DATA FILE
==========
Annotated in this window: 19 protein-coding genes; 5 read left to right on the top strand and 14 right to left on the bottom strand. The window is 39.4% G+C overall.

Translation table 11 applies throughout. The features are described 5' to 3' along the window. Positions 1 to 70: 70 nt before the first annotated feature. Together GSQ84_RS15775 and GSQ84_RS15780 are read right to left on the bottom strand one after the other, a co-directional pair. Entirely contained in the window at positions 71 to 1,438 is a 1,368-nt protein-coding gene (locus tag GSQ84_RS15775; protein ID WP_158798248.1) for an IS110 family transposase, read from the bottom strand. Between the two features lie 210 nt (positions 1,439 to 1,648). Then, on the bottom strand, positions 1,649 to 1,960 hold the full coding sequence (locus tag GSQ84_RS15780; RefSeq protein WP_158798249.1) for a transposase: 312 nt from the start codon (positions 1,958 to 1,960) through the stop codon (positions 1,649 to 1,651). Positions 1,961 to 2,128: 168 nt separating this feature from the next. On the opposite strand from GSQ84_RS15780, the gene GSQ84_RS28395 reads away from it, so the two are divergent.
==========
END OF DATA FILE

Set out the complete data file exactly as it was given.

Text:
Annotated in this window: 19 protein-coding genes; 5 read left to right on the top strand and 14 right to left on the bottom strand. The window is 39.4% G+C overall.

Translation table 11 applies throughout. The features are described 5' to 3' along the window. Positions 1 to 70: 70 nt before the first annotated feature. Together GSQ84_RS15775 and GSQ84_RS15780 are read right to left on the bottom strand one after the other, a co-directional pair. Entirely contained in the window at positions 71 to 1,438 is a 1,368-nt protein-coding gene (locus tag GSQ84_RS15775; protein ID WP_158798248.1) for an IS110 family transposase, read from the bottom strand. Between the two features lie 210 nt (positions 1,439 to 1,648). Then, on the bottom strand, positions 1,649 to 1,960 hold the full coding sequence (locus tag GSQ84_RS15780; RefSeq protein WP_158798249.1) for a transposase: 312 nt from the start codon (positions 1,958 to 1,960) through the stop codon (positions 1,649 to 1,651). Positions 1,961 to 2,128: 168 nt separating this feature from the next. On the opposite strand from GSQ84_RS15780, the gene GSQ84_RS28395 reads away from it, so the two are divergent.